Meteorology-normalized impact of the COVID-19 lockdown upon NO2 pollution in Spain
The spread of the new coronavirus SARS-CoV-2 that causes COVID-19 forced the Spanish Government to implement extensive lockdown measures to reduce the number of hospital admissions, starting on 14 March 2020. Over the following days and weeks, strong reductions in nitrogen dioxide (NO2) pollution were reported in many regions of Spain. A substantial part of these reductions was obviously due to decreased local and regional anthropogenic emissions. Yet, the confounding effect of meteorological variability hinders a reliable quantification of the lockdown's impact upon the observed pollution levels. Our study uses machine-learning (ML) models fed by meteorological data along with other time features to estimate the “business-as-usual” NO2 mixing ratios that would have been observed in the absence of the lockdown. We then quantify the so-called meteorology-normalized NO2 reductions induced by the lockdown measures by comparing the estimated business-as-usual values with the observed NO2 mixing ratios. We applied this analysis for a selection of urban background and traffic stations covering the more than 50 Spanish provinces and islands.
The ML predictive models were found to perform remarkably well in most locations, with an overall bias, root mean square error and correlation of +4 %, 29 % and 0.86, respectively. During the period of study, from the enforcement of the state of alarm in Spain on 14 March to 23 April, we found the lockdown measures to be responsible for a 50 % reduction in NO2 levels on average over all provinces and islands. The lockdown in Spain has gone through several phases with different levels of severity with respect to mobility restrictions. As expected, the meteorology-normalized change in NO2 was found to be stronger during phase II (the most stringent phase) and phase III of the lockdown than during phase I. In the largest agglomerations, where both urban background and traffic stations were available, a stronger meteorology-normalized NO2 change is highlighted at traffic stations compared with urban background sites. Our results are consistent with foreseen (although still uncertain) changes in anthropogenic emissions induced by the lockdown. We also show the importance of taking the meteorological variability into account for accurately assessing the impact of the lockdown on NO2 levels, in particular at fine spatial and temporal scales.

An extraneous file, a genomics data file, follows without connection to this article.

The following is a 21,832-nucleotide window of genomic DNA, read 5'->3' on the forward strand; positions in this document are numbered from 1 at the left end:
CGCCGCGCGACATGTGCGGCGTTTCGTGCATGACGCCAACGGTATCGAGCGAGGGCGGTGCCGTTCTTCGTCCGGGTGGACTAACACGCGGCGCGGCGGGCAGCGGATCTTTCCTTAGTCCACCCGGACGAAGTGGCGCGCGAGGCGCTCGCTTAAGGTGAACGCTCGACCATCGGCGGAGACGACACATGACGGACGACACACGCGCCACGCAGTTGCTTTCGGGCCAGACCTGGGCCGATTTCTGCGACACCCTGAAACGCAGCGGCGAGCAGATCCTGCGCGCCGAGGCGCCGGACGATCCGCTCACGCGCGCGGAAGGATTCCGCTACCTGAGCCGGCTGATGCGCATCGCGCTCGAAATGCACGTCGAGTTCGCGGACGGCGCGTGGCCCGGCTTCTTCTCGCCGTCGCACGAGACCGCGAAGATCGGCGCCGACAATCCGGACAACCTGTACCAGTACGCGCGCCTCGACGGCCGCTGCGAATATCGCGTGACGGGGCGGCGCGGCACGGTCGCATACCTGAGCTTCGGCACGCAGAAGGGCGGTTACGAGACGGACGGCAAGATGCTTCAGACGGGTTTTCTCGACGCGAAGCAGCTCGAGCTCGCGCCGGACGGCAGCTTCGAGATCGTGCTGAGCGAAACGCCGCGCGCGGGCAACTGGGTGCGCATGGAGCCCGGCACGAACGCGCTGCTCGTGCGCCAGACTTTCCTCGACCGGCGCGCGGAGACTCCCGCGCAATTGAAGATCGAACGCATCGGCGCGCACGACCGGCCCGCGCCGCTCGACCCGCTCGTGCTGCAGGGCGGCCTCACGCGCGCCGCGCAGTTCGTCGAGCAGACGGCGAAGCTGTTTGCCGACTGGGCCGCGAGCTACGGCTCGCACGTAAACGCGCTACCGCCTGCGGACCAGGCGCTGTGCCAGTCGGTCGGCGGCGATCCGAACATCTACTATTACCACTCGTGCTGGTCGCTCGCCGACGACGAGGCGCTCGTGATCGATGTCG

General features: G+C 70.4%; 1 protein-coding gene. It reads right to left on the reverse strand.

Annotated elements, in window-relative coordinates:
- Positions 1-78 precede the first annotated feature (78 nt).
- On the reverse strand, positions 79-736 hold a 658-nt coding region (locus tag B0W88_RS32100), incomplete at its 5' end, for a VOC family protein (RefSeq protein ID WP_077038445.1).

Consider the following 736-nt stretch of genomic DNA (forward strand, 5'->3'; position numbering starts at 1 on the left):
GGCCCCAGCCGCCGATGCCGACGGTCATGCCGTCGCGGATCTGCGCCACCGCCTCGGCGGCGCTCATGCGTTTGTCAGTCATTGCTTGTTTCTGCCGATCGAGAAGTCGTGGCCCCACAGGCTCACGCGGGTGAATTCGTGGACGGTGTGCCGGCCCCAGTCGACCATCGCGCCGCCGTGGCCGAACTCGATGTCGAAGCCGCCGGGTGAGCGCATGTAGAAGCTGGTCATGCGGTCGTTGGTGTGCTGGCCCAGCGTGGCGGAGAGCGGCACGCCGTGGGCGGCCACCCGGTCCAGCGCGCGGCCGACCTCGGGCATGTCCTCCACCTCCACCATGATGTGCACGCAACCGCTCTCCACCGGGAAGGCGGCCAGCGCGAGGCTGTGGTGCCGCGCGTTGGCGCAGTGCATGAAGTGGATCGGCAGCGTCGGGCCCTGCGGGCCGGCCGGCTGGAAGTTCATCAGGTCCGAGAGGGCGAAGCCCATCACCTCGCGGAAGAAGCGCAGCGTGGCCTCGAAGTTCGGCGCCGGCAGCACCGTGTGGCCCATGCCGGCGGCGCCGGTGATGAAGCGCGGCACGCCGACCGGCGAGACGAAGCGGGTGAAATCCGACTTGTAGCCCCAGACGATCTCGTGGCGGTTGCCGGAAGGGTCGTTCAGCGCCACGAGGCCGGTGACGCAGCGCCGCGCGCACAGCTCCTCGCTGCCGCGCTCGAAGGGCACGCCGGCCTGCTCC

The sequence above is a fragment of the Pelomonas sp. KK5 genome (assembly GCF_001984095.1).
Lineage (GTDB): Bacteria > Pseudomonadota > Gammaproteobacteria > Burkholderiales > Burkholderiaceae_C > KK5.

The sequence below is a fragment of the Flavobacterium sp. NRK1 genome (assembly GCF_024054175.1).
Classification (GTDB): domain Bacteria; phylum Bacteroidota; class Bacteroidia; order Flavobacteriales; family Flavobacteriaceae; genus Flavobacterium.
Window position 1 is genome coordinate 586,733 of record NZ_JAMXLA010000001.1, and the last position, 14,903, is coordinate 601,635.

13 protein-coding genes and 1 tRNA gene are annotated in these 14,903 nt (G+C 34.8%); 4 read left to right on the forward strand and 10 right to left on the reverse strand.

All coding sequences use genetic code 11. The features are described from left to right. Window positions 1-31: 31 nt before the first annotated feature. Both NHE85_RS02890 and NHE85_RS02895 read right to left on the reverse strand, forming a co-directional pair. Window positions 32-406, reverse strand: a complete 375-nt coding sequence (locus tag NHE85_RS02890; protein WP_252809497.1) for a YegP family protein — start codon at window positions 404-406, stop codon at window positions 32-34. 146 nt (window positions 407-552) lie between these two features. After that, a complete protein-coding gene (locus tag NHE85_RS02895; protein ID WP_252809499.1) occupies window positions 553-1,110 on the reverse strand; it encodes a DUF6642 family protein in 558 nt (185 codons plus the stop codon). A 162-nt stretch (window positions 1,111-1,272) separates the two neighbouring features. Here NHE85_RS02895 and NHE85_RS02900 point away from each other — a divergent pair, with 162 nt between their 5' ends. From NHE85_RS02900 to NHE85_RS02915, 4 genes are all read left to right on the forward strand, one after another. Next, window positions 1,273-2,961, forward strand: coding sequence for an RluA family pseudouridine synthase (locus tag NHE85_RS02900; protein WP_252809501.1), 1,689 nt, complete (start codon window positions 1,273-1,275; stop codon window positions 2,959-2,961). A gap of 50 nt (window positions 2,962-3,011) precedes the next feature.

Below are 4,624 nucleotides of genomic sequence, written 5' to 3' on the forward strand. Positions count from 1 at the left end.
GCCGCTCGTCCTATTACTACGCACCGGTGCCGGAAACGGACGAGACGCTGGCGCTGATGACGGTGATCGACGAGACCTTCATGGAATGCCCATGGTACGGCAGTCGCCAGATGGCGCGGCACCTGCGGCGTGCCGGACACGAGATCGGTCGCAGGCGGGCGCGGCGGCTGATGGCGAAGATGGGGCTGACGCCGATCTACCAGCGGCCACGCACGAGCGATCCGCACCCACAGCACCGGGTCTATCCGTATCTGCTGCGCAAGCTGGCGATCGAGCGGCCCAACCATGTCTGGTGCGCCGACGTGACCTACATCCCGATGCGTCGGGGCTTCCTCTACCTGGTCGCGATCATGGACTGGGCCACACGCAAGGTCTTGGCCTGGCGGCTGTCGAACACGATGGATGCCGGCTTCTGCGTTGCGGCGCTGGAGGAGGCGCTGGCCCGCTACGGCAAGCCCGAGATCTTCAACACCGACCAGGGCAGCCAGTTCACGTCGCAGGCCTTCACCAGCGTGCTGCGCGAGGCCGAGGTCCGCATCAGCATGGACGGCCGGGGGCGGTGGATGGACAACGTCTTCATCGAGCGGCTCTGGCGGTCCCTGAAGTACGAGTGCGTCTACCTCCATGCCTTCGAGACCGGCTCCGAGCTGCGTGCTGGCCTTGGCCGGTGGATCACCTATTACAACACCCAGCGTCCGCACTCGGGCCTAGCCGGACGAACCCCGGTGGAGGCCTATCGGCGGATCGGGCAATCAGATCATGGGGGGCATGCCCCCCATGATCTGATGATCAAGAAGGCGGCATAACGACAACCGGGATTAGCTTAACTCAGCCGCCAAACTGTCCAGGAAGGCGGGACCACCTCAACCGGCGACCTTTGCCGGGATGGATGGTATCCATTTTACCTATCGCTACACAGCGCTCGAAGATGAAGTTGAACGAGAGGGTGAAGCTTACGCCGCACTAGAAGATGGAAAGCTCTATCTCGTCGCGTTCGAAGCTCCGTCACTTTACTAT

Meteorology-normalized estimates such as those presented here are crucial to reliably quantify the health implications of the lockdown due to reduced air pollution.
The rapid spread of the new coronavirus SARS-CoV-2 that causes COVID-19 has led numerous countries worldwide to put their citizens on various forms of lockdown, with measures ranging from light social distancing to almost complete restrictions on mobility (Anderson et al., 2020). Spain has been among the countries most severely affected by COVID-19; therefore, proportional (drastic) containment measures have been implemented. Spanish authorities declared a constitutional state of alarm on 13 and 14 March 2020, to be enforced on the 14th. During this period (phase I) residents had to remain inside their primary residence except when purchasing food and medicines, working or attending emergencies. Nonessential shops and businesses, including bars, restaurants and commercial businesses had to close. Due to the persistent rise in hospital admissions, an even more severe second phase (phase II) of the lockdown was implemented between 30 March and 9 April, during which only essential activities including food trade, healthcare services, and some industries were authorized. A third phase (phase III) began on 10 April, when some nonessential sectors, including construction and industry, were allowed to return to work.